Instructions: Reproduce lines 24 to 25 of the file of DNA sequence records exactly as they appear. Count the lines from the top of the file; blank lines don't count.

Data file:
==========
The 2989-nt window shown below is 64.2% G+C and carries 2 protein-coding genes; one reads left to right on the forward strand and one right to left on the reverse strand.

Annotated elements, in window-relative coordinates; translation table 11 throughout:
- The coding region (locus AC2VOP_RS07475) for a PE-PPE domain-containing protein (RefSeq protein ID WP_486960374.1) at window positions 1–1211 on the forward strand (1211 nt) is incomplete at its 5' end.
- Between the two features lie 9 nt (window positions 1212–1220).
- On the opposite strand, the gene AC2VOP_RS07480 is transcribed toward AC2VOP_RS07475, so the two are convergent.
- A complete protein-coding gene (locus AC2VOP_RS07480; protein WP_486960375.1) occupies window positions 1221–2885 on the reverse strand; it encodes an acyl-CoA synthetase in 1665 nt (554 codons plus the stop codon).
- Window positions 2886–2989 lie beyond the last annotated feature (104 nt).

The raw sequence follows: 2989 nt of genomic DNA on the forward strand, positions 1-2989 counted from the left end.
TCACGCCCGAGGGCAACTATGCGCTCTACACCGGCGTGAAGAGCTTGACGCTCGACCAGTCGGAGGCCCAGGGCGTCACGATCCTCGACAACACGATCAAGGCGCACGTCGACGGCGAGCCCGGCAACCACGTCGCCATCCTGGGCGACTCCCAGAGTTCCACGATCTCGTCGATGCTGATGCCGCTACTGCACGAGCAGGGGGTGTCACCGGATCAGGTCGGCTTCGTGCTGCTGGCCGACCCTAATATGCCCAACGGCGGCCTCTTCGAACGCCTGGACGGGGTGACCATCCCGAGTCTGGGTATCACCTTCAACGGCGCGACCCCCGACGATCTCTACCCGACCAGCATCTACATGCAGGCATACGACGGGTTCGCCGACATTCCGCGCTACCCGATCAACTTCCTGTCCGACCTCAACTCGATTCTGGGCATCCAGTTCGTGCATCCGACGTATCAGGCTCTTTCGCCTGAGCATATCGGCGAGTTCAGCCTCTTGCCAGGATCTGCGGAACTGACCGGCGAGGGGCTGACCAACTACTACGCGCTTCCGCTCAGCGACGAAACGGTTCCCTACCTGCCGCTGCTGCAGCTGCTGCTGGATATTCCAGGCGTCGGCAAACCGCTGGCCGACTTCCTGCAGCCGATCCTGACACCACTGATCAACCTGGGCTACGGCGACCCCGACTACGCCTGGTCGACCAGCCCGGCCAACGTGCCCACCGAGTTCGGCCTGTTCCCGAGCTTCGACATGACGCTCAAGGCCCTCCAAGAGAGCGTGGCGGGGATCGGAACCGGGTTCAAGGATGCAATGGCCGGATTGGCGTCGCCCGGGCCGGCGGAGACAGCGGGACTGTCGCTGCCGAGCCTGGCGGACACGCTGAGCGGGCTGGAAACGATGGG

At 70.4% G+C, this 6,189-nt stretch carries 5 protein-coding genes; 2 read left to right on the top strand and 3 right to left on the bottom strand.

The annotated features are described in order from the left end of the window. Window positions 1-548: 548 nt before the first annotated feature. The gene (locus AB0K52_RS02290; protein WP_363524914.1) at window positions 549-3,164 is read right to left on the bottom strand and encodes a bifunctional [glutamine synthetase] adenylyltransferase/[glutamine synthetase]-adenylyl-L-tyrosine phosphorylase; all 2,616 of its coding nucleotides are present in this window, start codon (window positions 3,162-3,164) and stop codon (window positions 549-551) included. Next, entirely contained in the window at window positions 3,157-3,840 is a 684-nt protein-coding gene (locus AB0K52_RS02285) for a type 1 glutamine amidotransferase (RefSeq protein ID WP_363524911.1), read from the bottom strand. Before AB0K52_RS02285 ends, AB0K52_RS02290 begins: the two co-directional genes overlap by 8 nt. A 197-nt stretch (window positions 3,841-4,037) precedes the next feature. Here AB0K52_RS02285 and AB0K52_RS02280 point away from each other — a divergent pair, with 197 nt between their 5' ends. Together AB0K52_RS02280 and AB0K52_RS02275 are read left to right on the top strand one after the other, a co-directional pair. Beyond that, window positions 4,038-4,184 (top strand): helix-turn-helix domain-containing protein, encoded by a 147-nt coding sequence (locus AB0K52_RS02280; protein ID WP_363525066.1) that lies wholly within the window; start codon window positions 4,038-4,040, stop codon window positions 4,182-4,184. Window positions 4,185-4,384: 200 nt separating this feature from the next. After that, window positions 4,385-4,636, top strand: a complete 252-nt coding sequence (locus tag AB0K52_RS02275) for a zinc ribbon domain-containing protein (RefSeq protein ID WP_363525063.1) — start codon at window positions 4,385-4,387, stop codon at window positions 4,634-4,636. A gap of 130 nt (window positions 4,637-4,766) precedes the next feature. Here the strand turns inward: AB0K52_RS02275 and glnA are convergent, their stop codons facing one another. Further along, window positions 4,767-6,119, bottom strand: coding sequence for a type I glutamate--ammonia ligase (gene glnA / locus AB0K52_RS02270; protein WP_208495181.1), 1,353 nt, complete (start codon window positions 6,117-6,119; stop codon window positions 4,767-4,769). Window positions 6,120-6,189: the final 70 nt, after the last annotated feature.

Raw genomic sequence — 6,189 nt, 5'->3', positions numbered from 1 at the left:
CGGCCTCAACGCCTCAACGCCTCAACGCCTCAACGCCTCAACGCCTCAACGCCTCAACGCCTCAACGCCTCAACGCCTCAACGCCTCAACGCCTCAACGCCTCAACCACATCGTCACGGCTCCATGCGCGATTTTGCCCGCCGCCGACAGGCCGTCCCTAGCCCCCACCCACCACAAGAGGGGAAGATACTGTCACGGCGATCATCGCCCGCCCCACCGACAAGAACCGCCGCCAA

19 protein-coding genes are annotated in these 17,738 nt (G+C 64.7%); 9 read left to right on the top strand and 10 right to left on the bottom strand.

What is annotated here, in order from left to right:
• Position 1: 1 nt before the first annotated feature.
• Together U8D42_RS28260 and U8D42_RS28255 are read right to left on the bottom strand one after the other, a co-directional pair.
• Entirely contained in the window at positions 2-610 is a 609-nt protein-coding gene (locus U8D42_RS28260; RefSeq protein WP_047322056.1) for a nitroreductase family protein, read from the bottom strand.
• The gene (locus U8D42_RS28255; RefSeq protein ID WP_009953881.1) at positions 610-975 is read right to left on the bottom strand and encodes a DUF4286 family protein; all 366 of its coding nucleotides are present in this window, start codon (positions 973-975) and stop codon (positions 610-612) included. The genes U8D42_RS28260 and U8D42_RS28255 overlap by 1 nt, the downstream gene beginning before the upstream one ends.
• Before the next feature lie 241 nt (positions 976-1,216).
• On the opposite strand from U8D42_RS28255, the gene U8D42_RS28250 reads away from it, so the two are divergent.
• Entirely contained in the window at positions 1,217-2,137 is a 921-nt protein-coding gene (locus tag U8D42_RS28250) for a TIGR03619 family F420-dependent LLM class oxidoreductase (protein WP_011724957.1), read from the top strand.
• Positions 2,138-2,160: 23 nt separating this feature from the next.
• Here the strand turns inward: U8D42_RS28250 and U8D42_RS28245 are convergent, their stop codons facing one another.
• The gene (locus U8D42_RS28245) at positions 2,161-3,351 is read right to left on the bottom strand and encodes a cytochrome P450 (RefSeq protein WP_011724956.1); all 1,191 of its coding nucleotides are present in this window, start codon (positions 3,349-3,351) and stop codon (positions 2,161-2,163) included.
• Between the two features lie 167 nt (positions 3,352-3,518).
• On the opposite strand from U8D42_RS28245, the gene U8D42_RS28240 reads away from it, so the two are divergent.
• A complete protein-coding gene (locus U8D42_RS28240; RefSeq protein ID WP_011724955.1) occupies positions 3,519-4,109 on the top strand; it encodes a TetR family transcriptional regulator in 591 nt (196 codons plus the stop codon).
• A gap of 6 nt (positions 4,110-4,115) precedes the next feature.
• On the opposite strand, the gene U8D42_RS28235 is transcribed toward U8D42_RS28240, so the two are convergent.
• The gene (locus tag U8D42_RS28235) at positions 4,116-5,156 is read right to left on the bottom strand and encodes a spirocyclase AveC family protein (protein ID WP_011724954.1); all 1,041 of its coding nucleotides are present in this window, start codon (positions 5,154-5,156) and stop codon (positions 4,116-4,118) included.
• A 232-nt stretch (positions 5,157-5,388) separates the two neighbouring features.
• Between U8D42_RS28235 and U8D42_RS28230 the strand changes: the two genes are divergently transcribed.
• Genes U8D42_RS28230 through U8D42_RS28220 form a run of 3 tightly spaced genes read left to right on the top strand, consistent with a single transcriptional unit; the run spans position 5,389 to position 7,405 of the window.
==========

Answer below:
• Here the strand turns inward: U8D42_RS28250 and U8D42_RS28245 are convergent, their stop codons facing one another.
• The gene (locus U8D42_RS28245) at positions 2,161-3,351 is read right to left on the bottom strand and encodes a cytochrome P450 (RefSeq protein WP_011724956.1); all 1,191 of its coding nucleotides are present in this window, start codon (positions 3,349-3,351) and stop codon (positions 2,161-2,163) included.